The loss of a forest-based way of life seems to be associated with social and cultural changes. Originally the Twa enjoyed a certain status as forest specialists, involved in reciprocal relationships with farmers, supplying them with useful forest products from an environment that farmers did not understand, or even feared. This was reinforced by their role as hunters and trophy-bearers to the kings. As the Twa lost their forests and became an impoverished group on the fringes of society, they were increasingly regarded as pariahs, and discrimination and prejudice against them intensified. This took the form of negative stereotyping, enforced segregation and denial of their rights; Twa communities suffered high levels of abuse and physical violence from neighbouring groups, including cases of rape and murder. Caught between the vanishing forest world, and settled agrarian society where it was made clear they did not belong, the Twa came to feel irrelevant, unvalued and excluded - a ‘forgotten people’ – and acutely aware of their deprivation. Many Twa communities are highly stressed through unremitting, severe poverty, prejudice and conflicts from their neighbours and internal frictions between households, as well as the devastating impacts of the frequent and ongoing wars in the region, in which Twa have often been targeted by armed belligerents of all sides.
Traditionally, forest-based “Pygmy” peoples have egalitarian and fluid social institutions, in which no-one has authority over the others, and resources are fairly distributed among group members. Women access forest resources in their own right and not as a consequence of their relationship with men. Twa societies are still relatively egalitarian, with women playing a prominent role in community decision-making. However, as the Twa have settled and taken up farming, they are absorbing the patriarchal norms of neighbouring farming groups, including polygamy and tenure systems in which men own the land and women can only obtain use rights via their husbands.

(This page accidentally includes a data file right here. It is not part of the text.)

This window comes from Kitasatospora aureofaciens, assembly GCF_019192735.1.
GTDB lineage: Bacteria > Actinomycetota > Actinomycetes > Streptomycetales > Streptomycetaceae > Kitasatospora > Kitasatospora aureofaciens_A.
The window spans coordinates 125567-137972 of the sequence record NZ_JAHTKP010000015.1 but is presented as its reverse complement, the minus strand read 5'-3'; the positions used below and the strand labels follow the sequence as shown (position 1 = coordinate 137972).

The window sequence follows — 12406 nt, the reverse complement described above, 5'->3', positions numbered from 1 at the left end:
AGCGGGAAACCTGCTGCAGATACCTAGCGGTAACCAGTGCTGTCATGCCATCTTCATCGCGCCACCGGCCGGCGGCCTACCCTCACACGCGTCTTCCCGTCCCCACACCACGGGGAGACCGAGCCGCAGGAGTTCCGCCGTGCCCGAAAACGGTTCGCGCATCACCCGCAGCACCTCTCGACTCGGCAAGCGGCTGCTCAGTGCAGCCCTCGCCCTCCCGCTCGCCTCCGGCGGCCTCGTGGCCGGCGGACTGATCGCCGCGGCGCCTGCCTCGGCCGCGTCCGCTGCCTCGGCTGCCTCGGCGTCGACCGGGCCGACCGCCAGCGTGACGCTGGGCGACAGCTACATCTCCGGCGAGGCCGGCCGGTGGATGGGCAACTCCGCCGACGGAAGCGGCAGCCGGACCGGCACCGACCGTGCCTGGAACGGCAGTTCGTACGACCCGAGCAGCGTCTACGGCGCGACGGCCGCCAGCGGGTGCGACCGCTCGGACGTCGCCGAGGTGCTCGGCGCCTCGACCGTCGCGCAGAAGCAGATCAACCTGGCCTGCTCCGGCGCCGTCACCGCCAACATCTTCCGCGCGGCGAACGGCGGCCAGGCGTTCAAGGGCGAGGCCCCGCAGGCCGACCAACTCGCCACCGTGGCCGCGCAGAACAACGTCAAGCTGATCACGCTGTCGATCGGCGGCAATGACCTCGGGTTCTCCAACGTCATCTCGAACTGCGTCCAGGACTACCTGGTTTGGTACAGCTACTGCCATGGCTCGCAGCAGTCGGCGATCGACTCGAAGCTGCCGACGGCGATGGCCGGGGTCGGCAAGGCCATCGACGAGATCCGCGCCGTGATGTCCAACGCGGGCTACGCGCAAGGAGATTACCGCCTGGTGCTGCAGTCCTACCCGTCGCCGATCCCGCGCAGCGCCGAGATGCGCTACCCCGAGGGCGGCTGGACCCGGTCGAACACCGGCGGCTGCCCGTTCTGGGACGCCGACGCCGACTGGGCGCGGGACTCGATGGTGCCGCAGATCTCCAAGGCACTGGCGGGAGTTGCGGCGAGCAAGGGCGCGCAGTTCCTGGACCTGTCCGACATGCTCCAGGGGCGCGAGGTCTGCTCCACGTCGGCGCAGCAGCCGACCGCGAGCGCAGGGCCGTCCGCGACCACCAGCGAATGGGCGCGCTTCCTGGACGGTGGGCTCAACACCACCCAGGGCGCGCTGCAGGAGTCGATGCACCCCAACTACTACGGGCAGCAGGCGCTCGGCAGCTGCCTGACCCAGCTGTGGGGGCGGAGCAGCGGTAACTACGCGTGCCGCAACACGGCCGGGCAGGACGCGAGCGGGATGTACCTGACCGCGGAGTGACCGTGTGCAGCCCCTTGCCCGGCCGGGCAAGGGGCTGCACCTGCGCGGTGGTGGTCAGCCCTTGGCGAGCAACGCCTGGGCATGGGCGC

Women are now the main economic providers in many Twa families, as well as continuing to be the main carers of children and older people. They generally can decide how to spend the money they have earned. However, where men have cleared farm land, their initial high investment of labour tends to make them feel entitled to control the spending of money earned by the crop, despite the fact that women did the planting, weeding and harvesting. The increased reliance on farming among the Twa may therefore reduce the economic independence of Twa women. Many Twa women also have to contend with domestic violence and family neglect as a result of Twa men’s alcohol abuse. Alcoholism occurs in many indigenous communities that are facing cultural collapse, and where men are no longer able to carry out their traditional roles as hunters and respected provider for the family.
Faced with the loss of their ancestral forest lands, and the need to find a means of survival under changed circumstances, Twa in the Great Lakes region have expressed a range of different aspirations. Particularly among communities living near forest areas from which their forefathers were expelled, the Twa want to have secure access and use rights to forests, and to maintain their close links with the forest, but not all wish to resume the hunter-gatherer way of life. Communities near national parks want a larger share of the revenues from tourism. Throughout the region, Twa also want to have their own land for farming as part of their mix of survival strategies.
To press their claims, Twa communities are having to organise themselves in new ways and develop new forms of representative institutions, that can advocate and negotiate effectively with government structures and influential agencies. The new Twa NGOs and community-based associations, and their support groups in the region, are campaigning for governments to develop specific policies to address the particular disadvantages that the Twa face as a result of their ethic identity. In the absence of laws and policies addressing land rights of indigenous peoples, Twa organisations are calling for affirmative action in land allocation for Twa and recognition by governments of the immense historical injustice through which Twa were deprived of their forest lands and traditional means of livelihood, forcing them into severe poverty.
The Twa want to be respected and valued as members of society, and to freely enjoy their human rights and have equal access to services like other people. In the process of surviving as a forest people driven from their forests, and adapting to the harsh social and physical environment they now find themselves in, some groups and individuals want to retain their cultural distinctiveness; others want to integrate with mainstream society. It is their right to freely choose how they wish to relate to and participate in national society and to make their own choices about their future.
By: Dorothy Jackson, Forest Peoples Programme, e-mail: email@example.com